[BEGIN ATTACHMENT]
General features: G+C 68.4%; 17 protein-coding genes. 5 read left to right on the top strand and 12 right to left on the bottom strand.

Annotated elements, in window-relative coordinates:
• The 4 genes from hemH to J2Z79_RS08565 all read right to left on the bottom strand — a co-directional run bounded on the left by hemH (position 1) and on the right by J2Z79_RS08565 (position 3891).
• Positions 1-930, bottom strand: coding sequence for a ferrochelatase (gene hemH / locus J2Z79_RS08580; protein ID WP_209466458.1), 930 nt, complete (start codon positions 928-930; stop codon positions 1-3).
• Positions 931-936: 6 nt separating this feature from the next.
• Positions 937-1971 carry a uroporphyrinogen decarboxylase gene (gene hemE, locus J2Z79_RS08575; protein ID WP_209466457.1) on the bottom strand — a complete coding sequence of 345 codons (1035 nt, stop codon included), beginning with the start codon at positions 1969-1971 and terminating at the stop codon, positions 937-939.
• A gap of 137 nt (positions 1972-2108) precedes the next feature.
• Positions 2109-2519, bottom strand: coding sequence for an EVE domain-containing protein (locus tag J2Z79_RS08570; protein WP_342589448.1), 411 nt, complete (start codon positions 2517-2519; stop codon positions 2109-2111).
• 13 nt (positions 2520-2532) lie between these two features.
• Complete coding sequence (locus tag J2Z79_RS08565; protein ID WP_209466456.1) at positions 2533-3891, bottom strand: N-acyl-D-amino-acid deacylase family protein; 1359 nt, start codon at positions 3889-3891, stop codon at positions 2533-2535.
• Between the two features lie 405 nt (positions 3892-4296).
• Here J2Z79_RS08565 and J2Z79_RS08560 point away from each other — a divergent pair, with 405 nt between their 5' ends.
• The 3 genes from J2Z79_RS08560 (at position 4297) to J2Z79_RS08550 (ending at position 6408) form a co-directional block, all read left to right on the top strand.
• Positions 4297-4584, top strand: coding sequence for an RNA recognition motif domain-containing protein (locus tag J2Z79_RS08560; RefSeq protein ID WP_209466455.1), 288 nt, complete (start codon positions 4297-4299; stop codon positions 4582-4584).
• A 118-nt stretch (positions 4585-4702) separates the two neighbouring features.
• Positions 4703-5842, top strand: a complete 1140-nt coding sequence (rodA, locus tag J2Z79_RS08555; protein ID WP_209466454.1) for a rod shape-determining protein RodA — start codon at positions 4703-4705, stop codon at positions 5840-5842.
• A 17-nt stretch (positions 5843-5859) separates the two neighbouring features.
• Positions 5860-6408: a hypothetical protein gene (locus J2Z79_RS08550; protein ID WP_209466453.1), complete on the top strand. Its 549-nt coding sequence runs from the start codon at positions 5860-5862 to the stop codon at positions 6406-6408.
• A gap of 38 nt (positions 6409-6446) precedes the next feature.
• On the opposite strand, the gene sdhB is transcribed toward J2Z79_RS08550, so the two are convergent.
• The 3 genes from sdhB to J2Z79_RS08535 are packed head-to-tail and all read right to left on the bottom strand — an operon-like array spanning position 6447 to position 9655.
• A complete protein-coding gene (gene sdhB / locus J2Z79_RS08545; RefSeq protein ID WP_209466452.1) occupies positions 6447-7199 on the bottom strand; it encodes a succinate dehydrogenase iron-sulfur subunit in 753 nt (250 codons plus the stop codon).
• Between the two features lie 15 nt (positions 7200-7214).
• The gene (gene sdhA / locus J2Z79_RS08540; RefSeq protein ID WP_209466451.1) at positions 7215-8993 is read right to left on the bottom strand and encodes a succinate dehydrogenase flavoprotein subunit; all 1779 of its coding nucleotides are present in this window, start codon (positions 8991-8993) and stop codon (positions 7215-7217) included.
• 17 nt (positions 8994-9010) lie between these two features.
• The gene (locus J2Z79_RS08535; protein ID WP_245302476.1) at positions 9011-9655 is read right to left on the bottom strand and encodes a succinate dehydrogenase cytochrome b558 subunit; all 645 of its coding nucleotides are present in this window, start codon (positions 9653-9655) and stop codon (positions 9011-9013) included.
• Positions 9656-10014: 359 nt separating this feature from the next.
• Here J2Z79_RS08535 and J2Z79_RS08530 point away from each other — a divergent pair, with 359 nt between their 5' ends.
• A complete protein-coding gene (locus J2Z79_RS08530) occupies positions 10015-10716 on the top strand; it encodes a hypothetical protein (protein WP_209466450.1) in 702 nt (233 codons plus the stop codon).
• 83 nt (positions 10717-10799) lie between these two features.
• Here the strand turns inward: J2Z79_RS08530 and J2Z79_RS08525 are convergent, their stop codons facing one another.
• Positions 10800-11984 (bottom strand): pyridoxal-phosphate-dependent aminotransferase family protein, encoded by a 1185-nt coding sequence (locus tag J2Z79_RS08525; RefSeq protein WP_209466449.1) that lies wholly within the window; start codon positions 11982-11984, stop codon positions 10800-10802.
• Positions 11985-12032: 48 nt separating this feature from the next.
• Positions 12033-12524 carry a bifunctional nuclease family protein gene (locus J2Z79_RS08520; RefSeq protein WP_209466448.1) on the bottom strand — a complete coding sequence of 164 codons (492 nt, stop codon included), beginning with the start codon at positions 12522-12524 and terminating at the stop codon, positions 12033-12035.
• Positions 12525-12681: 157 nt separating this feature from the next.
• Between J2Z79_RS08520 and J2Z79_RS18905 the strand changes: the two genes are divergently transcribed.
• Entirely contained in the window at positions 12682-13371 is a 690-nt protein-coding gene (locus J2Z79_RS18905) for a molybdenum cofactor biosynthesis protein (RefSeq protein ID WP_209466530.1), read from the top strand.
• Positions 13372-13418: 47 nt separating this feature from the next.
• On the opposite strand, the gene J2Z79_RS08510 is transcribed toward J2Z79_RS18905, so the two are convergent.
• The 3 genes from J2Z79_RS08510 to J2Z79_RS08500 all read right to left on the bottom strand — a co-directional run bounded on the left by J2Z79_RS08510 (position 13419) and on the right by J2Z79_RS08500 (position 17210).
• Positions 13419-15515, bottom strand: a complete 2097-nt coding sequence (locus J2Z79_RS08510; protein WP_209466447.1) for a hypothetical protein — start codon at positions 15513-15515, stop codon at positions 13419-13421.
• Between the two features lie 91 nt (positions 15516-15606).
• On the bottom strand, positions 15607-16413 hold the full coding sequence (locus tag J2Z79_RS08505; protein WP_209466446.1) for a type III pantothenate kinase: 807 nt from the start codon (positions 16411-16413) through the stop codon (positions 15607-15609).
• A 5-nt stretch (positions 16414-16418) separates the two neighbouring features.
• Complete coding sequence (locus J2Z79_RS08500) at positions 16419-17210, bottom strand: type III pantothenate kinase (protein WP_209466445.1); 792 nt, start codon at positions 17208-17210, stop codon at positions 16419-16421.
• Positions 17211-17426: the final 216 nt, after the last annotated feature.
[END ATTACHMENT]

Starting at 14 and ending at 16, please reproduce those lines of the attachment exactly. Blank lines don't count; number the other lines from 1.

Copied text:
• Positions 4297-4584, top strand: coding sequence for an RNA recognition motif domain-containing protein (locus tag J2Z79_RS08560; RefSeq protein ID WP_209466455.1), 288 nt, complete (start codon positions 4297-4299; stop codon positions 4582-4584).
• A 118-nt stretch (positions 4585-4702) separates the two neighbouring features.
• Positions 4703-5842, top strand: a complete 1140-nt coding sequence (rodA, locus tag J2Z79_RS08555; protein ID WP_209466454.1) for a rod shape-determining protein RodA — start codon at positions 4703-4705, stop codon at positions 5840-5842.